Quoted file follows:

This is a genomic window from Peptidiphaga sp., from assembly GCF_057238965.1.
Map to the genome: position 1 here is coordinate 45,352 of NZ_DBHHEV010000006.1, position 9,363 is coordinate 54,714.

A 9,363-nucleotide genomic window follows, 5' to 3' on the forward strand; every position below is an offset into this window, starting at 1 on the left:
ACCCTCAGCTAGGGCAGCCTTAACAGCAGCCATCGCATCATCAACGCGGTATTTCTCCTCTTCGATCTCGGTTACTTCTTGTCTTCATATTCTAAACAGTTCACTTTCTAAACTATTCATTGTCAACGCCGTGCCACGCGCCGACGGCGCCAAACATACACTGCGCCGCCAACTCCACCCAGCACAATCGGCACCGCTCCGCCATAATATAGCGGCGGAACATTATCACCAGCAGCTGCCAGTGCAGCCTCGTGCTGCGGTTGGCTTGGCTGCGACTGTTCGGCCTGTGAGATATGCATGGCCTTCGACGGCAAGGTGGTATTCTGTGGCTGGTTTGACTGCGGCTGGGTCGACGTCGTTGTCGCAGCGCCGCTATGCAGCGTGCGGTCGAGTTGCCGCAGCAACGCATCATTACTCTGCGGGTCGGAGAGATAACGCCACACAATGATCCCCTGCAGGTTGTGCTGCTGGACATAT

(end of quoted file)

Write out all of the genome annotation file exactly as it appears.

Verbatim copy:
This is a genomic window from Peptidiphaga sp., from assembly GCF_057238965.1.
Map to the genome: position 1 here is coordinate 45,352 of NZ_DBHHEV010000006.1, position 9,363 is coordinate 54,714.

A 9,363-nucleotide genomic window follows, 5' to 3' on the forward strand; every position below is an offset into this window, starting at 1 on the left:
ACCCTCAGCTAGGGCAGCCTTAACAGCAGCCATCGCATCATCAACGCGGTATTTCTCCTCTTCGATCTCGGTTACTTCTTGTCTTCATATTCTAAACAGTTCACTTTCTAAACTATTCATTGTCAACGCCGTGCCACGCGCCGACGGCGCCAAACATACACTGCGCCGCCAACTCCACCCAGCACAATCGGCACCGCTCCGCCATAATATAGCGGCGGAACATTATCACCAGCAGCTGCCAGTGCAGCCTCGTGCTGCGGTTGGCTTGGCTGCGACTGTTCGGCCTGTGAGATATGCATGGCCTTCGACGGCAAGGTGGTATTCTGTGGCTGGTTTGACTGCGGCTGGGTCGACGTCGTTGTCGCAGCGCCGCTATGCAGCGTGCGGTCGAGTTGCCGCAGCAACGCATCATTACTCTGCGGGTCGGAGAGATAACGCCACACAATGATCCCCTGCAGGTTGTGCTGCTGGACATAT